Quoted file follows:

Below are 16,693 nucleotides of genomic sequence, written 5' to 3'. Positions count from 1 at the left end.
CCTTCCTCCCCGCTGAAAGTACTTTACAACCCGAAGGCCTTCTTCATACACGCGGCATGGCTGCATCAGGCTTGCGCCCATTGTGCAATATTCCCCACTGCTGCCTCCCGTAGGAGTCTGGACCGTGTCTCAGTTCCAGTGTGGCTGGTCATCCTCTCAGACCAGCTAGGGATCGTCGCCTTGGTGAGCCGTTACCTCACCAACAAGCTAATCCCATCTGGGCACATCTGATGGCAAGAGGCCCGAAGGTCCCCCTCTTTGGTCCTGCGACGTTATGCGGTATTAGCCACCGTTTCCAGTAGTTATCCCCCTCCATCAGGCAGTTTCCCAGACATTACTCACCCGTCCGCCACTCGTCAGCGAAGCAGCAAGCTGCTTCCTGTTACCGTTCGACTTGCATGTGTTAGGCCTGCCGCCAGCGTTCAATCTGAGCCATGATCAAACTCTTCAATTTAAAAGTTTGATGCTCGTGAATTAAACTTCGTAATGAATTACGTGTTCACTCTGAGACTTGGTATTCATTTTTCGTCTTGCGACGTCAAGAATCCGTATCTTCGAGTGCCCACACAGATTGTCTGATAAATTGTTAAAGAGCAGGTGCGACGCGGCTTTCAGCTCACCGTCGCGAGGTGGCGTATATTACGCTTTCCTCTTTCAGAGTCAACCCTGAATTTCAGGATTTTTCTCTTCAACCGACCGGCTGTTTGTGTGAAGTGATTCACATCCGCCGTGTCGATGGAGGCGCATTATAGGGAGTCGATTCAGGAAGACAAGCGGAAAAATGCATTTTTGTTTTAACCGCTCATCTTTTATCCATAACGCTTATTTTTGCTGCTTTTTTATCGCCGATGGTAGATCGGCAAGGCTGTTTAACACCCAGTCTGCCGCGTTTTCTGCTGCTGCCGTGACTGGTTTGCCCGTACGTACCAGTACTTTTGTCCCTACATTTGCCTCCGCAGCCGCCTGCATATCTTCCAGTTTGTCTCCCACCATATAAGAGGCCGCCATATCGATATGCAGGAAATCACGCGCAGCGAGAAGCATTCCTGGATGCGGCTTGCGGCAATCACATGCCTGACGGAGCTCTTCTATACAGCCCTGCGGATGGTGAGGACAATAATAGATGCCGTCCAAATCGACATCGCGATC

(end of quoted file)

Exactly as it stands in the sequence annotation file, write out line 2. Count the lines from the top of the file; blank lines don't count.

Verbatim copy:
CCTTCCTCCCCGCTGAAAGTACTTTACAACCCGAAGGCCTTCTTCATACACGCGGCATGGCTGCATCAGGCTTGCGCCCATTGTGCAATATTCCCCACTGCTGCCTCCCGTAGGAGTCTGGACCGTGTCTCAGTTCCAGTGTGGCTGGTCATCCTCTCAGACCAGCTAGGGATCGTCGCCTTGGTGAGCCGTTACCTCACCAACAAGCTAATCCCATCTGGGCACATCTGATGGCAAGAGGCCCGAAGGTCCCCCTCTTTGGTCCTGCGACGTTATGCGGTATTAGCCACCGTTTCCAGTAGTTATCCCCCTCCATCAGGCAGTTTCCCAGACATTACTCACCCGTCCGCCACTCGTCAGCGAAGCAGCAAGCTGCTTCCTGTTACCGTTCGACTTGCATGTGTTAGGCCTGCCGCCAGCGTTCAATCTGAGCCATGATCAAACTCTTCAATTTAAAAGTTTGATGCTCGTGAATTAAACTTCGTAATGAATTACGTGTTCACTCTGAGACTTGGTATTCATTTTTCGTCTTGCGACGTCAAGAATCCGTATCTTCGAGTGCCCACACAGATTGTCTGATAAATTGTTAAAGAGCAGGTGCGACGCGGCTTTCAGCTCACCGTCGCGAGGTGGCGTATATTACGCTTTCCTCTTTCAGAGTCAACCCTGAATTTCAGGATTTTTCTCTTCAACCGACCGGCTGTTTGTGTGAAGTGATTCACATCCGCCGTGTCGATGGAGGCGCATTATAGGGAGTCGATTCAGGAAGACAAGCGGAAAAATGCATTTTTGTTTTAACCGCTCATCTTTTATCCATAACGCTTATTTTTGCTGCTTTTTTATCGCCGATGGTAGATCGGCAAGGCTGTTTAACACCCAGTCTGCCGCGTTTTCTGCTGCTGCCGTGACTGGTTTGCCCGTACGTACCAGTACTTTTGTCCCTACATTTGCCTCCGCAGCCGCCTGCATATCTTCCAGTTTGTCTCCCACCATATAAGAGGCCGCCATATCGATATGCAGGAAATCACGCGCAGCGAGAAGCATTCCTGGATGCGGCTTGCGGCAATCACATGCCTGACGGAGCTCTTCTATACAGCCCTGCGGATGGTGAGGACAATAATAGATGCCGTCCAAATCGACATCGCGATC